Ask unveils cut-price First Street offer
ASK Developments’ chief executive Ken Knott has revealed more of its plans for the firm’s First Street scheme at the southern end of the city centre.
Mr Knott said that a second hotel would be built on the opposite side of the new cultural building to the £25m Melia Hotel building already announced.
He also said that the 50,000 sq ft arts building, which will house the Cornerhouse and Library Theatre, will bring around one millionvisitors to the site, encouraging retail and leisure operators to set up shop.
It is the third outing that the scheme has had at MIPIM, although last year’s relaunch was radically different to the initial scheme in 2008, which was based on building scores of apartments and prime office buildings.
However, the new scheme envisioning up to 1m sq ft of “highly flexible city blocks” will be pitched at a more reasonable rate for occupiers, who can take shell and core space from £15 per sq ft or Grade A space at £20 per sq ft – a 30% discount to current prime rates.
The firm said that the new office accommodation will appeal to a wide range of commercial occupiers, particularly those seeking the benefits of a central and highly accessible city centre location but without the specific needs of the higher value professional and financial services sector.
Mr Knott said: “The concept was conceived as ‘shared platforms’, much like automotive production.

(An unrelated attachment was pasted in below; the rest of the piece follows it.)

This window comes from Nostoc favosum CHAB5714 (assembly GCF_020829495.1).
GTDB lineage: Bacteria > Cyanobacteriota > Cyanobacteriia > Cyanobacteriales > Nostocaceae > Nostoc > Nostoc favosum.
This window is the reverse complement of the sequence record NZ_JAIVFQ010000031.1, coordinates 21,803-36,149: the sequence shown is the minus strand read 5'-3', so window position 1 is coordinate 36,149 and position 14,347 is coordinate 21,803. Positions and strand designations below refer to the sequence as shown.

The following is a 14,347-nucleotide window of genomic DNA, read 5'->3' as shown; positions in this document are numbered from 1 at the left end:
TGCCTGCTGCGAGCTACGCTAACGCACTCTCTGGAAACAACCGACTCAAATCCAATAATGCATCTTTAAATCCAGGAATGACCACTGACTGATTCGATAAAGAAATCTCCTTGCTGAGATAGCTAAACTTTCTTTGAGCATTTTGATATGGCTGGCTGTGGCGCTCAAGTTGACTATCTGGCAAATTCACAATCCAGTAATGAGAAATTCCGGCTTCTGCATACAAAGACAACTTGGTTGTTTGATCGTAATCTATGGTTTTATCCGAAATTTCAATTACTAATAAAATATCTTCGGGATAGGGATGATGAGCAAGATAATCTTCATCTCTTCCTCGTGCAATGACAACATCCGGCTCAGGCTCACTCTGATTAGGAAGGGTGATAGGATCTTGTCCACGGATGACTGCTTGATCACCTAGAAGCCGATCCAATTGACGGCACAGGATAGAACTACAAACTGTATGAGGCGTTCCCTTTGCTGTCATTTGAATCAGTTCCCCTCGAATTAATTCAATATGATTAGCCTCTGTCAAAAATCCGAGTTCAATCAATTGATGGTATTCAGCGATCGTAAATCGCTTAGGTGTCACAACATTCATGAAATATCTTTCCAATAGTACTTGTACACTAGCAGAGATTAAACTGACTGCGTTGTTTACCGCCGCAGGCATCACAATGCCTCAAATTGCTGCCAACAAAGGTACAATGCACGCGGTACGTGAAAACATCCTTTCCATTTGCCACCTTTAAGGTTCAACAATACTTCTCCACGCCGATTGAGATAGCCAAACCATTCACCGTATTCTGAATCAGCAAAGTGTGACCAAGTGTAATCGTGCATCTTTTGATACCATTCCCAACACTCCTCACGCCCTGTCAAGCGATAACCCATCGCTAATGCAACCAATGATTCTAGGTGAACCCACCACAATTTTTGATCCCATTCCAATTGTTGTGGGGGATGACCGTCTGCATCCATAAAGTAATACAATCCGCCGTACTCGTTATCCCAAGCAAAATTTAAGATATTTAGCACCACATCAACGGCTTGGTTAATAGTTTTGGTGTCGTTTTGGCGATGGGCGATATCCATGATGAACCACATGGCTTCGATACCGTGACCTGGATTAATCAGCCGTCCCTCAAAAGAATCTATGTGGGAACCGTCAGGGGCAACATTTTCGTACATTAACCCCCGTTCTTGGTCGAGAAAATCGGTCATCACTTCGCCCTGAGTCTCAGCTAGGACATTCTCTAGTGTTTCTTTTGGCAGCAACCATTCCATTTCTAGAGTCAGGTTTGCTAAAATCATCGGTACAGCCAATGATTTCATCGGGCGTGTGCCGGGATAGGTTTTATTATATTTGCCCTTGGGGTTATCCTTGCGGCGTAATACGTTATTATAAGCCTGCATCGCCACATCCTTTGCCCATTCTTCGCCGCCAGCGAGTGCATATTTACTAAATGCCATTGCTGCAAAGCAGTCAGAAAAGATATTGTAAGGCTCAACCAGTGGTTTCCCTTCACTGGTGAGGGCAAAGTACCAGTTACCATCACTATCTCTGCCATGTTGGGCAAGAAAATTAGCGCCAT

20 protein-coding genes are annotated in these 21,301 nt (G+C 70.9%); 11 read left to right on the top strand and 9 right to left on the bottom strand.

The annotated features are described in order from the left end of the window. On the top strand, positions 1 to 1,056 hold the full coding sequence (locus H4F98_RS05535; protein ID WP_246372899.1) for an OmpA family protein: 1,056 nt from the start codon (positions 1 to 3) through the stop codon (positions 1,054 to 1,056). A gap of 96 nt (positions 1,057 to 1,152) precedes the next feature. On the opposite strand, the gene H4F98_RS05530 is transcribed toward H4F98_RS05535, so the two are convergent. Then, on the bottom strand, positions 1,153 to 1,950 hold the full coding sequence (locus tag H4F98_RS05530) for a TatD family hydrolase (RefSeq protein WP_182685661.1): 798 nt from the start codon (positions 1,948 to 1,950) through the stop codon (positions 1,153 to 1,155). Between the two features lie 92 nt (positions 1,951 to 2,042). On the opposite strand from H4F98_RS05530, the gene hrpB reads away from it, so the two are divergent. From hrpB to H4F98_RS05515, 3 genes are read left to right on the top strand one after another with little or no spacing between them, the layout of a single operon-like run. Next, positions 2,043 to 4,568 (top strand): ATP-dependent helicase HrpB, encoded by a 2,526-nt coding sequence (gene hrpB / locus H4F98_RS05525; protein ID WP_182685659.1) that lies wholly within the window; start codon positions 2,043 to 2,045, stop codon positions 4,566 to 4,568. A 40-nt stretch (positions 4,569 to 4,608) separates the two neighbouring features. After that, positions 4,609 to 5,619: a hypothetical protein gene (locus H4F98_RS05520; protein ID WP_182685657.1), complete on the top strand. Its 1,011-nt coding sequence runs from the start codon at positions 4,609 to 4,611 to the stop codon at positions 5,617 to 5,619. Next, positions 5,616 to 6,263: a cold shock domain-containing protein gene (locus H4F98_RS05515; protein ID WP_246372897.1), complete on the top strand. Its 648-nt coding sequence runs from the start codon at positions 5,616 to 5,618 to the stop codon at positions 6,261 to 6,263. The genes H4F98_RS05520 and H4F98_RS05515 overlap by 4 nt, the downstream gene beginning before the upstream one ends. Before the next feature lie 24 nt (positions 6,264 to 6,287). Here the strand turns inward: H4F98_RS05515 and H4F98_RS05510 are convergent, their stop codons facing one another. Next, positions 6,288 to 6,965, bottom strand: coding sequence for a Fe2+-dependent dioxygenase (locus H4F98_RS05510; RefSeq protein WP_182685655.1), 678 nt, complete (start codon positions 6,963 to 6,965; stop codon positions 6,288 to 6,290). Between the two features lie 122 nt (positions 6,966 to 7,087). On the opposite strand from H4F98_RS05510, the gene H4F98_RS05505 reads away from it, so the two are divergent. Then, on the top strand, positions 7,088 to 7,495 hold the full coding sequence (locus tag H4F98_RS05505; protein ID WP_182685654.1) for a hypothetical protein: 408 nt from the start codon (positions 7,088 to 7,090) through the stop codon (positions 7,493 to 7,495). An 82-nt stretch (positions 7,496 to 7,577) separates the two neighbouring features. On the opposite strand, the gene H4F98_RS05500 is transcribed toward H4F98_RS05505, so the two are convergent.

“The innovative energy-efficient base chassis of each building can be used in a variety of configurations tailored to a specific activity or can perform equally well in its base model format.
“Internally, tall, airy spaces with floor-to-ceiling windows interspersed with useful working walls can be combined with street level space and public and private amenities.”
Architect Ian Simpson also unveiled a broader vision for the area, which would need the co-operation of several partners. This included the opening of several of the railway arches beneath Manchester Oxford Road station and a realignment of the station itself, with new entrances being added.
It also incorporated use of the Hotspur Press building as cheap creative space and putting converted containers providing cheap office space on the disused part of the Macintosh Mills site, which was recently re-acquired by Manchester City Council.